If we want to help out parasitoids in the field, in order to increase their numbers and therefore help them control pests, we need to know more about how the microbial cues produced by nectar yeasts influence learning of floral preferences by parasitoids. This is what we set out to achieve in a recent experiment
We wanted to find out whether frequent visits by parasitoids to flowers predisposes them to learn and remember the smell of tasty, energy-rich nectar produced by yeast. To this end, we investigated the learning ability and memory retention of an aphid parasitoid (aphids cause tremendous yield losses in crops worldwide) when exposed to volatile mixtures emitted from nectars. These nectars were artificially synthesised and fermented by various nectar yeasts, mimicking natural nectars.
Mummified aphids—with parasitoid pupae. Credit: Tim Goelen
We showed that naïve aphid parasitoids (those inexperienced to smell and food) had an innate (inborn) preference for nectar colonized by specific nectar yeasts. When parasitoids were trained, by allowing them to feed on a filter paper saturated with yeast-fermented nectar for two minutes, something that was repeated three times, they were very strongly attracted to these and other yeast-fermented nectars for the next 24 hours. This shows that when parasitoids are trained they are able to forage for nectar much faster in the field.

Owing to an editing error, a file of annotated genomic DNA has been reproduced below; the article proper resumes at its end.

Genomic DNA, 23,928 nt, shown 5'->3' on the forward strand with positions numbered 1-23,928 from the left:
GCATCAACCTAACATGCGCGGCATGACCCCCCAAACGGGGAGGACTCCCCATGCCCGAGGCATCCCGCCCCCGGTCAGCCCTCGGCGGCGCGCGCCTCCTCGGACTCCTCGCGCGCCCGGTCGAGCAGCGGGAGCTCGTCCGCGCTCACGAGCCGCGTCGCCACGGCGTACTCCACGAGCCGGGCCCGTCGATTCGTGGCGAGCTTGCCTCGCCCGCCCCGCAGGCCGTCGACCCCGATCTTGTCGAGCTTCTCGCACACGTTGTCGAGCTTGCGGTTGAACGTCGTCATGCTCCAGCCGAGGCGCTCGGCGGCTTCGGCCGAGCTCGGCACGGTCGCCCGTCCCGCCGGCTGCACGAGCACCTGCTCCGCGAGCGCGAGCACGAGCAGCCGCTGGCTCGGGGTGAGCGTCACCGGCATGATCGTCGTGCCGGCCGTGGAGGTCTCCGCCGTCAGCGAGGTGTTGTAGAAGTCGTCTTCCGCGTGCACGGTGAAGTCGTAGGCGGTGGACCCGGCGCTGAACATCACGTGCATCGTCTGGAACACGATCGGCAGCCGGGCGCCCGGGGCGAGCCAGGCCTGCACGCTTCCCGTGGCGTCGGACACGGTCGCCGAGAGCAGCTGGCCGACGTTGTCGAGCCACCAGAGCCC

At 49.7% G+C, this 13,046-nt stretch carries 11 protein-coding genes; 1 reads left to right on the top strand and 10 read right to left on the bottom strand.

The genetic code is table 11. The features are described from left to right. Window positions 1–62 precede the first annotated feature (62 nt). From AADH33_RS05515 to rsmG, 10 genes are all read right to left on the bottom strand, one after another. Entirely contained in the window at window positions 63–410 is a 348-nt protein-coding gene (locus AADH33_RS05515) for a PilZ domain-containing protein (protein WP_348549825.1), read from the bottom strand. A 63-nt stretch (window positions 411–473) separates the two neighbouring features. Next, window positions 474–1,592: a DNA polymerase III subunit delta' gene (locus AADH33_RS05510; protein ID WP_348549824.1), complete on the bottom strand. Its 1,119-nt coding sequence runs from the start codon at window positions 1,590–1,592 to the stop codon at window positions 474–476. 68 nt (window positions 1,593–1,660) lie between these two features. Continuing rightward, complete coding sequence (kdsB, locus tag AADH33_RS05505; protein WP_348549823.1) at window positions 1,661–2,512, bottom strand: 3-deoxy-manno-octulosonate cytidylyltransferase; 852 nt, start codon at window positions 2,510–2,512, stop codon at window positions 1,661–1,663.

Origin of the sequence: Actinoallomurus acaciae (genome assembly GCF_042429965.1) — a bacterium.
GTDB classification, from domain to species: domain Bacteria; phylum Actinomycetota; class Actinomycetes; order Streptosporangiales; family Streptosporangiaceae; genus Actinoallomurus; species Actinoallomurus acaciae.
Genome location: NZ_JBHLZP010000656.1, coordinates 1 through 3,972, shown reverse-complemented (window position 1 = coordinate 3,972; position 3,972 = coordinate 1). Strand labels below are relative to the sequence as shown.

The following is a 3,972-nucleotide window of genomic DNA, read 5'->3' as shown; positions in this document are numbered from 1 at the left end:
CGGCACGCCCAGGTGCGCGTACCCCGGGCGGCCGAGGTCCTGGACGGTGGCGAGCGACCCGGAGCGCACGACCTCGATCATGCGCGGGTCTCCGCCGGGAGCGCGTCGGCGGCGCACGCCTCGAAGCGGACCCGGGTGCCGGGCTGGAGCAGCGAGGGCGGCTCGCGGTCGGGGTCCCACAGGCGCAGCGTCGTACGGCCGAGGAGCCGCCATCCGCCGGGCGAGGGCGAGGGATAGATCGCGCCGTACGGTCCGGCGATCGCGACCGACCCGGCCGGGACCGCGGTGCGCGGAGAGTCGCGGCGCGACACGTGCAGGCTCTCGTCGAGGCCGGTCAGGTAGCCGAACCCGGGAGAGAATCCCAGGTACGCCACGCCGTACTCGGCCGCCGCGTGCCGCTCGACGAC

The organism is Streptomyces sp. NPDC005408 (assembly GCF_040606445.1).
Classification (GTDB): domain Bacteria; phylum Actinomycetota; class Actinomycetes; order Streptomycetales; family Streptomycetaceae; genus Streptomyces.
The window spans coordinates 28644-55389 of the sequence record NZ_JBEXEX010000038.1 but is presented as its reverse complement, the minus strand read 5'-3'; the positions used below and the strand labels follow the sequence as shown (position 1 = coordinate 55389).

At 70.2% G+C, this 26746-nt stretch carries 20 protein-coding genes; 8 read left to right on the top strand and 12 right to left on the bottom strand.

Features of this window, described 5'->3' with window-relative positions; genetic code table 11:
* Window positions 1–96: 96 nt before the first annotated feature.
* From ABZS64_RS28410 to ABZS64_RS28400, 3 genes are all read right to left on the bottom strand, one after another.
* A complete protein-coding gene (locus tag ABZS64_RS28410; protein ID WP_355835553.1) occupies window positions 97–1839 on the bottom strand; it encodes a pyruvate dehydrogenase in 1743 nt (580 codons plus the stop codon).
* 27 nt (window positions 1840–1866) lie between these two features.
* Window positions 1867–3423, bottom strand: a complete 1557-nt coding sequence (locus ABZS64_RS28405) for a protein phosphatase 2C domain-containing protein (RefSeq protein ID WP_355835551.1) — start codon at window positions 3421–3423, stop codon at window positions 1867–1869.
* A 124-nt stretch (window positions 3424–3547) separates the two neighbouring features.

may have practical implications in enhancing the effectiveness of parasitoids to be used in biological control programs against aphids. They promote the possibility that parasitoids, owing to such high learning ability, could be mass trained before field release to induce a specific response to yeast-fermented sugar solutions and improve their performance in finding food and aphid hosts.
Such solutions could be offered in feeding stations to feed and retain the parasitoid populations in the field where natural food sources are limited. This would in turn improve the foraging efficiency of trained parasitoids and increase their overall efficacy in suppressing aphid populations.
By Islam Sobhy and Bart Lievens